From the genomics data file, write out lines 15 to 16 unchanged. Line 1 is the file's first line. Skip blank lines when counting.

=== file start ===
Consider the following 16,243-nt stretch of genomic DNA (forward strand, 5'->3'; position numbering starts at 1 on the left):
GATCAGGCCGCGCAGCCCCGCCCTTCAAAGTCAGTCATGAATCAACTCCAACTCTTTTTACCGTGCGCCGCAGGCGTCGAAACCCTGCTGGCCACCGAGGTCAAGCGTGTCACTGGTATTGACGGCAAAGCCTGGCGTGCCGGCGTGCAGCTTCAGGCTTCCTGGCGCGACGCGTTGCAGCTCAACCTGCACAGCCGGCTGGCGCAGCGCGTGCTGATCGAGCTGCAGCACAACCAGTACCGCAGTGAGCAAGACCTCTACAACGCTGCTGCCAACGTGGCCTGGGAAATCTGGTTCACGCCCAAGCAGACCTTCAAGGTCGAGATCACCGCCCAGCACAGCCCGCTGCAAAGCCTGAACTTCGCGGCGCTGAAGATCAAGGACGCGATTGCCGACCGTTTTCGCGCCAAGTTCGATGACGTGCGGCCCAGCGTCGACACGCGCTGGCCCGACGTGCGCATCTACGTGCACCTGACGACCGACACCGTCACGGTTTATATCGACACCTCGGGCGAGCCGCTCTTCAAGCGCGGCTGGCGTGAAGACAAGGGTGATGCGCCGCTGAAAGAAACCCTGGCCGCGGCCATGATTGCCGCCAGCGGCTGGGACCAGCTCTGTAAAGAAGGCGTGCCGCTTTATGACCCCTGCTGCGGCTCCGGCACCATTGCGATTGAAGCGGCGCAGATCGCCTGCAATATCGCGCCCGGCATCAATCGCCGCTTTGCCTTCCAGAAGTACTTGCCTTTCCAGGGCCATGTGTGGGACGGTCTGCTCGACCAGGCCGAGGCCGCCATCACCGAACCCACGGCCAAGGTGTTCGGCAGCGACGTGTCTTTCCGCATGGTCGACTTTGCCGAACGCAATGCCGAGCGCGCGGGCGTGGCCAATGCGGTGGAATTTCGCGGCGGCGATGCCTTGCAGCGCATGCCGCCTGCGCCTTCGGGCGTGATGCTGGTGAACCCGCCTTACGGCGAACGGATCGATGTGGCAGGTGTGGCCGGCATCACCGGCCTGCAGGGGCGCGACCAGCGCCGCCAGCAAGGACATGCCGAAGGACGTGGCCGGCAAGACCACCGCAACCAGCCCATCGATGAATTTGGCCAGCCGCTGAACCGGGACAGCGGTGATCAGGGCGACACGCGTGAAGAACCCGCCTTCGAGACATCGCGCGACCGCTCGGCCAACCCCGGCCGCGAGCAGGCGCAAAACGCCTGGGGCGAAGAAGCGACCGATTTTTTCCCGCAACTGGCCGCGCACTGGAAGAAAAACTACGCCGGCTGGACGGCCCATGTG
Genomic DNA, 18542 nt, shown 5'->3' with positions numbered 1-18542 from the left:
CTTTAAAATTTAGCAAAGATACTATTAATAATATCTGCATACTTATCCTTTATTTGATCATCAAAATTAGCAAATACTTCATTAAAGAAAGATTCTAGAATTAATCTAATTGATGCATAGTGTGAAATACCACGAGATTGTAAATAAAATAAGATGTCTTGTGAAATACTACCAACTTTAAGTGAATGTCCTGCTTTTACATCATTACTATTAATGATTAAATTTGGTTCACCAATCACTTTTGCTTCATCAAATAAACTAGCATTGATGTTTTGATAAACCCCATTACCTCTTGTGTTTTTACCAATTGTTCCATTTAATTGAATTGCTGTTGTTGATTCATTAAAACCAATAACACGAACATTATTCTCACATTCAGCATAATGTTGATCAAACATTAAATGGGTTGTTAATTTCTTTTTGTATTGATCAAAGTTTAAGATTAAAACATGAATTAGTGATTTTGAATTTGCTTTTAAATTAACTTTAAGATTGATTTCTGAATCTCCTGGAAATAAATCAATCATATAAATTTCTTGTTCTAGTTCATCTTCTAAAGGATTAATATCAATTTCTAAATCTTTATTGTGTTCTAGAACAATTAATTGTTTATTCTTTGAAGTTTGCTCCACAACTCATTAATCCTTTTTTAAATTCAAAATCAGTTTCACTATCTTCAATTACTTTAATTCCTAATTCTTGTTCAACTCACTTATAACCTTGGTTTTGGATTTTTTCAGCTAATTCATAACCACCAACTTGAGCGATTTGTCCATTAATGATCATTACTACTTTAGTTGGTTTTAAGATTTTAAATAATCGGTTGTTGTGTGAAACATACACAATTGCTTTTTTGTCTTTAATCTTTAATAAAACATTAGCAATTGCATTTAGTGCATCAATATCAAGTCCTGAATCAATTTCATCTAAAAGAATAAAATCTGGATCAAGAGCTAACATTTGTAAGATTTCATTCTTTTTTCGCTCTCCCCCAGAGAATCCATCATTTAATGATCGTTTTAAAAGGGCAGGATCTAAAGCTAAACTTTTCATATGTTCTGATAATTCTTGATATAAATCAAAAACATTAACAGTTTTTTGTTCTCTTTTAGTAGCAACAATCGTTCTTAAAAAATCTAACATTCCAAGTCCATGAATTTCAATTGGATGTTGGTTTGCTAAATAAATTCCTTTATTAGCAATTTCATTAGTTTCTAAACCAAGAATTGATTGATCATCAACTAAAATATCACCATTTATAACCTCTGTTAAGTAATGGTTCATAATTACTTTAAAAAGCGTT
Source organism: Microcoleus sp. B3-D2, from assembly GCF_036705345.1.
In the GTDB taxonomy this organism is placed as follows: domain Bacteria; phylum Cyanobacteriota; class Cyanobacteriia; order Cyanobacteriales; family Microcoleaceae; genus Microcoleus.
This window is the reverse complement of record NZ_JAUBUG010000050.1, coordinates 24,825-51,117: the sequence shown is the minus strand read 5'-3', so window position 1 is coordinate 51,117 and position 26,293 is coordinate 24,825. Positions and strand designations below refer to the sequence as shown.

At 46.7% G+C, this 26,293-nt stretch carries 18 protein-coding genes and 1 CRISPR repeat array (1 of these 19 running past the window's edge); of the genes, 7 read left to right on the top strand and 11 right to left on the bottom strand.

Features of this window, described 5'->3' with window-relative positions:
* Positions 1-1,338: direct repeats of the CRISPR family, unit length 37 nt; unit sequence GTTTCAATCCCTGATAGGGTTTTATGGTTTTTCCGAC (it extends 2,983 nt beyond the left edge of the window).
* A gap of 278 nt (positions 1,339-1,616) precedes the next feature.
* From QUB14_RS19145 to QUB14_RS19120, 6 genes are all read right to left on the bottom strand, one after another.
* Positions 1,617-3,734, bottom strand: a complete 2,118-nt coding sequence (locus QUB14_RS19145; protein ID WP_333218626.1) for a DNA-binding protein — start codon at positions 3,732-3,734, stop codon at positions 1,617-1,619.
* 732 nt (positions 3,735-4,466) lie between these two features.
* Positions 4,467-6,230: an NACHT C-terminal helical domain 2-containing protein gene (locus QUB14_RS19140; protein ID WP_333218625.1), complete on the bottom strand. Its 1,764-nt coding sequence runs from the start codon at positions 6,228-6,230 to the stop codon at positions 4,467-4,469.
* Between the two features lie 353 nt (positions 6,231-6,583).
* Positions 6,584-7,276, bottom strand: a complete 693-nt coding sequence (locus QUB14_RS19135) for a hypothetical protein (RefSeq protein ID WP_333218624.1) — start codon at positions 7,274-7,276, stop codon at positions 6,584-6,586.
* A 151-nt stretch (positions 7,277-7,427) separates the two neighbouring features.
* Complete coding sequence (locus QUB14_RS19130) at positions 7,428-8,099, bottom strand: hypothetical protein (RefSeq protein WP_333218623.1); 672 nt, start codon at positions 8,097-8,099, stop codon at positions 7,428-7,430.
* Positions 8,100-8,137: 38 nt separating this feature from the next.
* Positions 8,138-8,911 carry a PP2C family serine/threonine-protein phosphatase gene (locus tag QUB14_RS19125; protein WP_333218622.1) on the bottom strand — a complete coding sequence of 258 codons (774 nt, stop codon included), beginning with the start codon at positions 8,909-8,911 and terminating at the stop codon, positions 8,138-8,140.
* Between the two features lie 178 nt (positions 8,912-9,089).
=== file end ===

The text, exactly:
* Positions 4,467-6,230: an NACHT C-terminal helical domain 2-containing protein gene (locus QUB14_RS19140; protein ID WP_333218625.1), complete on the bottom strand. Its 1,764-nt coding sequence runs from the start codon at positions 6,228-6,230 to the stop codon at positions 4,467-4,469.
* Between the two features lie 353 nt (positions 6,231-6,583).